Bo Diddley made a massive rock n’ roll impact on The Ed Sullivan Show in 1955 – and was promptly banned for life. What got him booted? The hard-driving track “Bo Diddley”, which spent 18 weeks on the top of the charts, two weeks at #1, and forever and irreversibly introduced the world to the hip shakin’ Bo Diddley Beat.

So let’s start with the name. Bo Diddley was born Otha Ellas Bates in McComb, Mississippi on December 30th, 1928. His last name was changed to McDaniel when his mother’s cousin adopted him at age 8. He, himself, said his stage name came from another performer whom his adopted mother knew in Chicago. The slang phrase, “bo diddley” translates to “absolutely nothing”. It has also been said that he got the name from friends as a teenager and boxer, or that Leonard Chess gave him the name which was also the name of a comedian in Chicago. Some claim he took the name from the one stringed instrument, the Diddley Bow.

As a boy in Chicago, Bo Diddley took classical violin lessons from Professor O.W. Frederick of the Ebenezer Baptist Church, famous for being the church where Gospel choirs were first organized.

Bo Diddley became interested in guitar after hearing John Lee Hooker on the radio.

Bo Diddley learned to build violins and guitars at the Foster Vocational High School.

Bo Diddley’s first band was called The Hipsters, later changed to The Langley Avenue Jive Cats.

In the early to mid-1940s Bo Diddley played the Maxwell Street Market in a band with Earl Hooker, who was 13 years old at the time.

Diddley taught 2013 Blues Hall of Fame inductee Jody Williams how to play guitar, (Earl Hooker was inducted that same year).

In 1989 and 1990, Nike had a huge hit with one of their most famous ad campaigns, “Bo Knows”, where sports legend Bo Jackson played different sports while Bo Diddley riffed with his guitar. At the end, the musician utters “Bo, you don’t know Diddley!” The phrase immediately entered the American popular culture, and “You Don’t Know Diddley” became a hip thing to wear. Jackson and Diddley even appeared on Sesame Street, joking about “Bo Knows” with the Muppets. Even in 2015, singer Drake was seen wearing one of the vintage “You Don’t Know Diddley” tees.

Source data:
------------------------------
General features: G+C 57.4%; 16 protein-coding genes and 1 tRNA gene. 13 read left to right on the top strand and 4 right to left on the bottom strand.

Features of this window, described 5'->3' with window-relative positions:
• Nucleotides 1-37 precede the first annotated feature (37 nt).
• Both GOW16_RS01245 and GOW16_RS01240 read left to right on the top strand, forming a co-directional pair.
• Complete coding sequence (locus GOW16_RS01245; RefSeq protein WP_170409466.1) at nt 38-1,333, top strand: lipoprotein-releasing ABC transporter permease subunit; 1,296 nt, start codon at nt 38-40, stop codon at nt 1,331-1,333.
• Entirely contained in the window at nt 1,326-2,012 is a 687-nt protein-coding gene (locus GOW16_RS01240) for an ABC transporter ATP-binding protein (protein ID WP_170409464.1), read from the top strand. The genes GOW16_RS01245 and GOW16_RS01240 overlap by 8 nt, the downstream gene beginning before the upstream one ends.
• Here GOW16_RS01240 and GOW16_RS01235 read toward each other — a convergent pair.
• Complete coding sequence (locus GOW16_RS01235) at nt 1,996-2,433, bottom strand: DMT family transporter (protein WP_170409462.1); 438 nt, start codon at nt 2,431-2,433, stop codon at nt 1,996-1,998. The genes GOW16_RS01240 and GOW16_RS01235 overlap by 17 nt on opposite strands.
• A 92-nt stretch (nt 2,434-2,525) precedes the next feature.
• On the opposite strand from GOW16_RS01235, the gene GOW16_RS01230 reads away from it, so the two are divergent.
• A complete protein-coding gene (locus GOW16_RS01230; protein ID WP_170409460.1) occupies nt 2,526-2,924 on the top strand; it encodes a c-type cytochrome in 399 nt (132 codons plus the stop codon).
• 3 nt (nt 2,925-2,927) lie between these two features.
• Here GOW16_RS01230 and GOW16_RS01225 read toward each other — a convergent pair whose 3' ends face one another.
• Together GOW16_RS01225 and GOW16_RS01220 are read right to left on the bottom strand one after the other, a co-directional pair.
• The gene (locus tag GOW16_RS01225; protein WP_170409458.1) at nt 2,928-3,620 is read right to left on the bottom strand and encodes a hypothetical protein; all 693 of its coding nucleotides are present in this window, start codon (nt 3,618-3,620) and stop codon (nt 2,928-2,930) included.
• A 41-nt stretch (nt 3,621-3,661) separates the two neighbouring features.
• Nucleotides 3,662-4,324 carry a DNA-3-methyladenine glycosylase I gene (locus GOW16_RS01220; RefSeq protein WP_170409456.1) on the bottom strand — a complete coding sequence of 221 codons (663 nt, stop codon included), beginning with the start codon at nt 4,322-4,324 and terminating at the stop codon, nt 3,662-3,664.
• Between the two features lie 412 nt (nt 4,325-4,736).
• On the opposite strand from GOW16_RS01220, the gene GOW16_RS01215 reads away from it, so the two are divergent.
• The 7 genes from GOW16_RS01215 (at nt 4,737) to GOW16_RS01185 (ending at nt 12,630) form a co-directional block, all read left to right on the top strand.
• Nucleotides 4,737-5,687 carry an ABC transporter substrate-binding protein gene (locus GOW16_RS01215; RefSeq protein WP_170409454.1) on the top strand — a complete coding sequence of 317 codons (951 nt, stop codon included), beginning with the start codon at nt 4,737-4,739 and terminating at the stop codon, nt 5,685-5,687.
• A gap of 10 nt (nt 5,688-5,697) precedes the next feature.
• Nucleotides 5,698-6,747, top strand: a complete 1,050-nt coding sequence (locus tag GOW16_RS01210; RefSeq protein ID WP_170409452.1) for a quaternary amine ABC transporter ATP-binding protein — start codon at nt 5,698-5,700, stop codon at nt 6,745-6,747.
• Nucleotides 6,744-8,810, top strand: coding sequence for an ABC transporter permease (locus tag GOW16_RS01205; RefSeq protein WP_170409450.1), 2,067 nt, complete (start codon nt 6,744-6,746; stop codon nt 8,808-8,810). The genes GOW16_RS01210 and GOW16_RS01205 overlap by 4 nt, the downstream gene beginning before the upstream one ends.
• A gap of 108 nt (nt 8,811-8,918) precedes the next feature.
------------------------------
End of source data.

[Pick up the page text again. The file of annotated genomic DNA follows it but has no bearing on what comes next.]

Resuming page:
The song “Bo Diddley” was originally titled “Uncle John” and was considered too dirty for the white American record buying public. Leonard Chess insisted it be re-written before he would record it.

In 1955, he appeared on the Ed Sullivan Show and was asked to perform the song, “Sixteen Tons”. He agreed, but when he took the stage, he read Sullivan’s cue card which had “Bo Diddley” written on the top, indicating his name. The bluesman reasonably assumed they had wanted him to perform his hit song, also named Bo Diddley. Sullivan was furious that Bo had not followed his explicit instructions and was never asked to return, but the damage had already been done — After that performance, Bo was an international sensation.

The Bo Diddley Beat, similar to the “hambone” became a musical standard in rock and roll, used in countless songs, including “Willie and the Hand Jive” (Johnny Otis), “I Want Candy” (The Strangeloves), “Magic Bus” (The Who), “She’s the One” (Bruce Springsteen), “Faith” (George Michael), “Mr. Brownstone” (Guns N’ Roses) and “How Soon is Now” (The Smiths)…

In the 1960s, Bo Diddley sold the rights to several of his songs in order to finance his children’s educations.

In 1979, Bo Diddley was the opening act for The Clash on their US tour.

Bo played at the George Bush presidential inaugural in 1989 and Bill Clinton’s in 1993, making him one of the few artists to play both a Republican and Democrat Inaugural event.

Diddley wrote or co-wrote such standard hits as “I’m a Man“, “Mannish Boy“, “Before You Accuse Me” and “Who Do You Love“. He also wrote the Mickey & Sylvia hit “Love is Strange”, and the Dave “Baby” Cortez instrumental, “Rinky Dink”. He wrote under the name Ellas McDaniel but also under the names of his wives at various times such as Ethel Smith.

George Thorogood played pool against Bo Diddley in Thorogood’s “Bad to the Bone” music video. Bo also appeared in the films, “Trading Places”, “Blues Brothers 2000”, “Eddie and the Cruisers II” and “Crush Proof”.

Diddley designed his distinctive, rectangular guitar himself, and was also one of the first performers to set up a home recording studio.

At his home studio in DC, Diddley recorded some vocals by a young Marvin Gaye, who, at the time, was Bo’s valet (a kind of assistant or errand runner). There is a possibility that Gaye is singing background on some of Diddley’s tracks from that time, as he recorded “Who Do You Love” and several other tracks in that studio.

In 1987, Bo Diddley was inducted into both the Rock and Roll Hall of Fame and the Rockabilly Hall of Fame. He was inducted into the Blues Hall of Fame in 2004.

In 2008, Bo Diddley was posthumously awarded a Doctor of Fine Arts degree from the University of Florida, shortly after his death on June 2nd of that year.

In 2008, Bo Diddley was posthumously awarded a Doctor of Fine Arts degree from the University of Florida, shortly after his death on June 2nd of that year.

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